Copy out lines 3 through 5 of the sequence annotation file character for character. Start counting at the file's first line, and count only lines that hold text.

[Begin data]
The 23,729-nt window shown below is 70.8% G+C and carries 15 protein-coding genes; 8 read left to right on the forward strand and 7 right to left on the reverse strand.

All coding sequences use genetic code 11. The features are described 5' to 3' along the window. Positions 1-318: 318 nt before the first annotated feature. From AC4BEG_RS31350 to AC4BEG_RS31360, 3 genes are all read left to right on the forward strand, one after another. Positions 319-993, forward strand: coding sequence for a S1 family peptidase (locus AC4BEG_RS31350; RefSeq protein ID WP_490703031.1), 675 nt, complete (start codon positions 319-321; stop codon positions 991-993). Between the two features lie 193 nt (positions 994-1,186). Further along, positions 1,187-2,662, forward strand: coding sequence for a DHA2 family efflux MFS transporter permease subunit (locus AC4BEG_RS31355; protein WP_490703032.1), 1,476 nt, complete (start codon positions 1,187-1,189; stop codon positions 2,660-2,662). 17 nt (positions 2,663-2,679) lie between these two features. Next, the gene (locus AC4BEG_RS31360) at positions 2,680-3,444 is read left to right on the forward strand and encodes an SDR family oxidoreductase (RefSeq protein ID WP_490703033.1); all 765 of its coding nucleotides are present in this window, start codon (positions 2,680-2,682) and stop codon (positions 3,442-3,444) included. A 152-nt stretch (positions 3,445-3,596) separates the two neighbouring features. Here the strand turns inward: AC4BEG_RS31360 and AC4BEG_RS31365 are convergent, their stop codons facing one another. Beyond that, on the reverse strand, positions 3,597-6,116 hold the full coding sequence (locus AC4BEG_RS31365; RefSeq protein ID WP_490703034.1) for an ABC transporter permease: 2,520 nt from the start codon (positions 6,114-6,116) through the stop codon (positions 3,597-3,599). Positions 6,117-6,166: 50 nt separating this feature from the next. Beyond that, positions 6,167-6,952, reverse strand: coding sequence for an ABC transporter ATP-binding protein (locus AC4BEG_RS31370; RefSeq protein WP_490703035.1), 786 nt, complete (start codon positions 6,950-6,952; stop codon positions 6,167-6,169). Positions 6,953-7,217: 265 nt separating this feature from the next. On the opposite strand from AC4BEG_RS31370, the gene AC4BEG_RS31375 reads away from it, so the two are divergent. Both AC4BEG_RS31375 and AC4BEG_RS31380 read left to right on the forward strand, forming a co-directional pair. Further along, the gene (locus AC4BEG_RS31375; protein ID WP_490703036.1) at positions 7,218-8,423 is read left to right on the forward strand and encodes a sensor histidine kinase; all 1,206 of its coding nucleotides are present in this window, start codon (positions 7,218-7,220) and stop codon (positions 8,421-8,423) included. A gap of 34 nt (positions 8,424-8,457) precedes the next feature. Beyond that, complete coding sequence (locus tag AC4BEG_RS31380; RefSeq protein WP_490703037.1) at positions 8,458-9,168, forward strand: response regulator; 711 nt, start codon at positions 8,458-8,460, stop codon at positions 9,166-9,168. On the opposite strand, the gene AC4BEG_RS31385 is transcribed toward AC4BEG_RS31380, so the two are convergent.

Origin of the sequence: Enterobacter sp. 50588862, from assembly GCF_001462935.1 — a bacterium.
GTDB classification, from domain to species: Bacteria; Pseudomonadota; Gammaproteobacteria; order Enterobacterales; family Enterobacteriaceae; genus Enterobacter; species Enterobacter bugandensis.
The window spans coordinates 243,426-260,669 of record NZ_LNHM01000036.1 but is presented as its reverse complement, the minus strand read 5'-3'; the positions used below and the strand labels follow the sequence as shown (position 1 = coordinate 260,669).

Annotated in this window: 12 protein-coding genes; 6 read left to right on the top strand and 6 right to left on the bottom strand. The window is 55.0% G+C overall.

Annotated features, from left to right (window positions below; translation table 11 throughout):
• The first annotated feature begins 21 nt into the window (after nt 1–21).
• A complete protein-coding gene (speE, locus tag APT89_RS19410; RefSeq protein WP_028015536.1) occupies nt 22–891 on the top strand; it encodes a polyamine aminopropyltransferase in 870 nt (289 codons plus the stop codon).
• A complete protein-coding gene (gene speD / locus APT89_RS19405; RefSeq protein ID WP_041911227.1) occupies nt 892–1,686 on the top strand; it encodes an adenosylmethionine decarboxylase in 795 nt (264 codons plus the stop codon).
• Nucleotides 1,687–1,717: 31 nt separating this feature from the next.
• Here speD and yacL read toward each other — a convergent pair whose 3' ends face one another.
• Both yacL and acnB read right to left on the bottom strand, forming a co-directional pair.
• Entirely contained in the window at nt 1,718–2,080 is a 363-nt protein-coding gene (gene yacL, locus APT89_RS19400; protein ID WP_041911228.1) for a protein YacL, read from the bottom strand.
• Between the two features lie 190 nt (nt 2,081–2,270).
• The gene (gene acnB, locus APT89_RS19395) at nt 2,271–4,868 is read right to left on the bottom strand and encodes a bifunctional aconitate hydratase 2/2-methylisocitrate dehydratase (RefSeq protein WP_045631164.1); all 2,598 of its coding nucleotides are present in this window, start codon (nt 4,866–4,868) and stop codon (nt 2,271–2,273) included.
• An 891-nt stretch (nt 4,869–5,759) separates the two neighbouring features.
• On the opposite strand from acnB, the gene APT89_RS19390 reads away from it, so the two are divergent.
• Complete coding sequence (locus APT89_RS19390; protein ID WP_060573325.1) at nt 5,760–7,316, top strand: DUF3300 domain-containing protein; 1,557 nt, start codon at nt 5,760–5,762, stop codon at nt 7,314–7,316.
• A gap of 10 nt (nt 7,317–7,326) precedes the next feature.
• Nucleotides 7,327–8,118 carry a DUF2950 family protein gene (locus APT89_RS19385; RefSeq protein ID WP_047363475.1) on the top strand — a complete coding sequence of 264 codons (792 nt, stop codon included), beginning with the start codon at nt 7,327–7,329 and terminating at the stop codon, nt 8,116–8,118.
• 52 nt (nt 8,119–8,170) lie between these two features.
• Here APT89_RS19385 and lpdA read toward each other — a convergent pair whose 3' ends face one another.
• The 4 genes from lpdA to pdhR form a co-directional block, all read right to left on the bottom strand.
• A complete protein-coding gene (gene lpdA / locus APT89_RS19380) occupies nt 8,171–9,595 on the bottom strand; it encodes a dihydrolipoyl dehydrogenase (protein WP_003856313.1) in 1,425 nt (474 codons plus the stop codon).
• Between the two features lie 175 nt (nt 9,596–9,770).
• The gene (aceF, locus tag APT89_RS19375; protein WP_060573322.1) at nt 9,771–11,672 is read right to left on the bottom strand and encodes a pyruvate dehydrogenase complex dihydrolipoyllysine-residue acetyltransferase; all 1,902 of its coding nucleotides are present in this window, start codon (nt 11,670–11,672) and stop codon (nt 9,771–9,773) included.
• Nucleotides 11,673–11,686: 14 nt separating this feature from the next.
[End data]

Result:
Origin of the sequence: Enterobacter sp. 50588862, from assembly GCF_001462935.1 — a bacterium.
GTDB classification, from domain to species: Bacteria; Pseudomonadota; Gammaproteobacteria; order Enterobacterales; family Enterobacteriaceae; genus Enterobacter; species Enterobacter bugandensis.
The window spans coordinates 243,426-260,669 of record NZ_LNHM01000036.1 but is presented as its reverse complement, the minus strand read 5'-3'; the positions used below and the strand labels follow the sequence as shown (position 1 = coordinate 260,669).